To prepare for the launch of this new center, we need two interns to develop a set of best practices for the different parts of the program. The student will do research on parallel structures in English to explore what configuration has best served students: open hours or embedded in specific courses, for example. They will also examine the literature writing pedagogy in these different languages to identify specific issues that may arise working across different linguistic contexts. The interns will collaborate with the relevant Language Program Director and in consultation with faculty to understand what both faculty and students need from the center. The intern will produce a document with proposals for the particular structures for the center and best practices for the faculty, graduate students, and undergraduates. One student should be in Spanish/Portuguese, the other in French/Italian.
The nature of these internships is such that research and development could proceed easily in a remote/virtual work environment if necessary through virtual meetings between interns and faculty.
Duke Divinity School
Oral History Project
2026 marks the centennial of Duke Divinity School. Like other schools and colleges at the university, it is a season of reckoning with and celebrating the past while looking to the future with hope in a new century of opportunity. One of the richest resources in constructing a useful past for the Divinity School are the alumni, faculty, and staff whose lived experiences form the core of the institution’s history. The Duke Divinity School Oral History Project seeks to interview former faculty, staff and alumni living in the Durham area and present the material to the school’s archival collection as part of the centennial celebration.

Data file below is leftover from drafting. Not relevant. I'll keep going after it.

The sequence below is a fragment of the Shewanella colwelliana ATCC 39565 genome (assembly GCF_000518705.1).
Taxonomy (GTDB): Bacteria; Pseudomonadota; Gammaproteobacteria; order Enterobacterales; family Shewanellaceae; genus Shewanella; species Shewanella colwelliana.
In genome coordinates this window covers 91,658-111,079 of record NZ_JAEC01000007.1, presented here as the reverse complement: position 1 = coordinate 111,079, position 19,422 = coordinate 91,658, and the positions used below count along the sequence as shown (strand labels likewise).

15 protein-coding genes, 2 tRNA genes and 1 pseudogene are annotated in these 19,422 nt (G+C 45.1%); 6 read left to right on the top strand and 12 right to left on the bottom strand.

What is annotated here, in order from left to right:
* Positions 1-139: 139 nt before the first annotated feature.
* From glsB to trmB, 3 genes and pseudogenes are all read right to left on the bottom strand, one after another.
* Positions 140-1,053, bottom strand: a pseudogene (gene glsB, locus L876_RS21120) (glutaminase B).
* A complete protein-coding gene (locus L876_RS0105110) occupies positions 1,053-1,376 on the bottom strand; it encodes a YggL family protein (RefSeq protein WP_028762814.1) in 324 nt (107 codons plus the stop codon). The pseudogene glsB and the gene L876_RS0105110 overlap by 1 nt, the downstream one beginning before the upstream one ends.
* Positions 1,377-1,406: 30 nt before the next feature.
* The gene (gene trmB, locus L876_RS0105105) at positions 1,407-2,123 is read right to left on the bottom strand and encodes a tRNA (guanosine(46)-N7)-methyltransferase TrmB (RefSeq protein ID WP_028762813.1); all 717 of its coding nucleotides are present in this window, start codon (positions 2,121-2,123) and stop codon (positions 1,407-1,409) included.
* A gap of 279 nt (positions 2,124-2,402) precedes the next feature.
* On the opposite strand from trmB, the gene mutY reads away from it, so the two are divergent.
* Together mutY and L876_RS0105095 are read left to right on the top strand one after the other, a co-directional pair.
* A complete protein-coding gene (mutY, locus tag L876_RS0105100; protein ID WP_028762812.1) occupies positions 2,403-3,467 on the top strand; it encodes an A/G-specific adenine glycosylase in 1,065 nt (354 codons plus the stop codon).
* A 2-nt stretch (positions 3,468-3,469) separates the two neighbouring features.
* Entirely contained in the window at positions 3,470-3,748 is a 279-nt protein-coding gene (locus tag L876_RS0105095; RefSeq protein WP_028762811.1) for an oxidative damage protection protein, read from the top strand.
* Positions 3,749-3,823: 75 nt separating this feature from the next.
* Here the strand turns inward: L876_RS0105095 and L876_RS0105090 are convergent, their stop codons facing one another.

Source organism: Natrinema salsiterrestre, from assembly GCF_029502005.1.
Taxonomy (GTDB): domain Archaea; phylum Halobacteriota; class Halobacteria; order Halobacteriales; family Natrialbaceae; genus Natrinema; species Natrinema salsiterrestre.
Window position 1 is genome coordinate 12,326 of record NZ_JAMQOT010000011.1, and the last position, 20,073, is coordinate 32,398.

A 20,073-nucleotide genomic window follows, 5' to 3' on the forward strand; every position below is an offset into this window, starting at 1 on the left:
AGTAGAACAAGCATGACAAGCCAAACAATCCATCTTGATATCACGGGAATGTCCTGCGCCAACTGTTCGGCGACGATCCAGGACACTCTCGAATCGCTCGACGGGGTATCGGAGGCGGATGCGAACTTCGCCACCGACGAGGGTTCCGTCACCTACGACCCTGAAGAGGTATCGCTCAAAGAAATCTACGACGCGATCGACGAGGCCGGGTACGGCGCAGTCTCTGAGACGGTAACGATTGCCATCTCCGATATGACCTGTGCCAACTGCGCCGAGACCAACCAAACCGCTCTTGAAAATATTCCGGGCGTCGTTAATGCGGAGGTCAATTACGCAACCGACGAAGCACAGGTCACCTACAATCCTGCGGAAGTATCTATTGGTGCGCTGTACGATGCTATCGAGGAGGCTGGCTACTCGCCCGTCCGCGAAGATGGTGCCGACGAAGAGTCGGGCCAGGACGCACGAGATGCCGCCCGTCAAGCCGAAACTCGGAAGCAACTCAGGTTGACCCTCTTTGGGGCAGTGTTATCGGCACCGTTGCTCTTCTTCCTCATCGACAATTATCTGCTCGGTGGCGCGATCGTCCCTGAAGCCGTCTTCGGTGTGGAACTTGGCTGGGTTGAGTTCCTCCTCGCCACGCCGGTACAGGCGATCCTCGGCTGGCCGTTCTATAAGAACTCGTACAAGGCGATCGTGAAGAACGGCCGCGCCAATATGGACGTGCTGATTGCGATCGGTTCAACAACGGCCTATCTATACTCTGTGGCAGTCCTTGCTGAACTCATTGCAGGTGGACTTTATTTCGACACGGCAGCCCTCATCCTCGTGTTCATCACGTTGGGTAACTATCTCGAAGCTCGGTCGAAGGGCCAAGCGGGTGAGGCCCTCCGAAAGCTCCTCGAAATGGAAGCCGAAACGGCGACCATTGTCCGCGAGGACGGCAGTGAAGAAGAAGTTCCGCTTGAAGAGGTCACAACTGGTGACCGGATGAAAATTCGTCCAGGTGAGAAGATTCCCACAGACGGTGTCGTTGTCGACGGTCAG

The Duke Divinity School Oral History Project seeks two doctoral students to work as summer oral history interns. Some training or familiarity with oral history theory and interviewing techniques is preferred but not required. Successful candidates will be expected to work 19.5 hours per week for a 12-week period, and will include interview training and practice, background research on the history of Duke Divinity School, and interviews with select former faculty.
Dr. Quinton Dixie will meet regularly with interns to go over weekly progress, discuss interview schedules, and to review the work. While the interviewees all reside in the Durham area, it is possible for all work to be done remotely, if necessary.
Governance & Land Use
The Office of the Duke Forest at Duke University is responsible for accomplishing the mission of the Duke Forest and maintaining excellent stewardship of the forest ecosystem (dukeforest.duke.edu). Our ability to complete this work is affected and influenced by the governance and land-use policies of surrounding jurisdictions, which includes 3 county governments and at least 3 municipal governments. However, to date, we have lacked a comprehensive assessment and characterization of what governance and policies, and importantly the trends in these realms, exist, and how they might affect our mission, management, and strategy. Having this information would allow Duke to proactively engage with local government and land-use decision making, when necessary, to protect or advocate for our interests.